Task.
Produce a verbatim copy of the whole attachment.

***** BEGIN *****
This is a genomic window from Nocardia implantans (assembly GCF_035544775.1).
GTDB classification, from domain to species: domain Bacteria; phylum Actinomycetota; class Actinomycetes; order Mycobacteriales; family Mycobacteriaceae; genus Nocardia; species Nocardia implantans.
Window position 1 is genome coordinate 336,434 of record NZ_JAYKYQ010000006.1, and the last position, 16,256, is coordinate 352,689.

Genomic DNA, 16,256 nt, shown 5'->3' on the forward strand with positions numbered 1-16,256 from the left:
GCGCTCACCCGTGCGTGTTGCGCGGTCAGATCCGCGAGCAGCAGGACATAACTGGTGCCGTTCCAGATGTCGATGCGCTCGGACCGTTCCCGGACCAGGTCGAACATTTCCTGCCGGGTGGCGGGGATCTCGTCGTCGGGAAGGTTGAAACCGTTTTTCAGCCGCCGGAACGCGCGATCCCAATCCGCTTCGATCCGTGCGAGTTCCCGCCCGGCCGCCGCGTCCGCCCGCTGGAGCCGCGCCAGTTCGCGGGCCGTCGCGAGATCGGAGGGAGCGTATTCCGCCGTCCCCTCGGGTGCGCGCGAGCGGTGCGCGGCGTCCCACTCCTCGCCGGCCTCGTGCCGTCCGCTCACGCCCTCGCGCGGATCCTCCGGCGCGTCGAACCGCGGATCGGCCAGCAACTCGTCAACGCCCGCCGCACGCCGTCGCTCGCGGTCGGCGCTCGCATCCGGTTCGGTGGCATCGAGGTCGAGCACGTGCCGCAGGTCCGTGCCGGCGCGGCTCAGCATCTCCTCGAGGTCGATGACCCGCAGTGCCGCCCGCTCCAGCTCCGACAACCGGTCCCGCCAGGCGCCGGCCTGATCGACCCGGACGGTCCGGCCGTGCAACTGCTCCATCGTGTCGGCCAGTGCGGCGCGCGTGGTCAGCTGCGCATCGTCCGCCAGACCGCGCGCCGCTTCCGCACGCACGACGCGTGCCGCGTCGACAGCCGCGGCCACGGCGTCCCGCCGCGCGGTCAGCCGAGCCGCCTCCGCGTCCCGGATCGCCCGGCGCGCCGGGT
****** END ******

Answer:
This is a genomic window from Nocardia implantans (assembly GCF_035544775.1).
GTDB classification, from domain to species: domain Bacteria; phylum Actinomycetota; class Actinomycetes; order Mycobacteriales; family Mycobacteriaceae; genus Nocardia; species Nocardia implantans.
Window position 1 is genome coordinate 336,434 of record NZ_JAYKYQ010000006.1, and the last position, 16,256, is coordinate 352,689.

Genomic DNA, 16,256 nt, shown 5'->3' on the forward strand with positions numbered 1-16,256 from the left:
GCGCTCACCCGTGCGTGTTGCGCGGTCAGATCCGCGAGCAGCAGGACATAACTGGTGCCGTTCCAGATGTCGATGCGCTCGGACCGTTCCCGGACCAGGTCGAACATTTCCTGCCGGGTGGCGGGGATCTCGTCGTCGGGAAGGTTGAAACCGTTTTTCAGCCGCCGGAACGCGCGATCCCAATCCGCTTCGATCCGTGCGAGTTCCCGCCCGGCCGCCGCGTCCGCCCGCTGGAGCCGCGCCAGTTCGCGGGCCGTCGCGAGATCGGAGGGAGCGTATTCCGCCGTCCCCTCGGGTGCGCGCGAGCGGTGCGCGGCGTCCCACTCCTCGCCGGCCTCGTGCCGTCCGCTCACGCCCTCGCGCGGATCCTCCGGCGCGTCGAACCGCGGATCGGCCAGCAACTCGTCAACGCCCGCCGCACGCCGTCGCTCGCGGTCGGCGCTCGCATCCGGTTCGGTGGCATCGAGGTCGAGCACGTGCCGCAGGTCCGTGCCGGCGCGGCTCAGCATCTCCTCGAGGTCGATGACCCGCAGTGCCGCCCGCTCCAGCTCCGACAACCGGTCCCGCCAGGCGCCGGCCTGATCGACCCGGACGGTCCGGCCGTGCAACTGCTCCATCGTGTCGGCCAGTGCGGCGCGCGTGGTCAGCTGCGCATCGTCCGCCAGACCGCGCGCCGCTTCCGCACGCACGACGCGTGCCGCGTCGACAGCCGCGGCCACGGCGTCCCGCCGCGCGGTCAGCCGAGCCGCCTCCGCGTCCCGGATCGCCCGGCGCGCCGGGT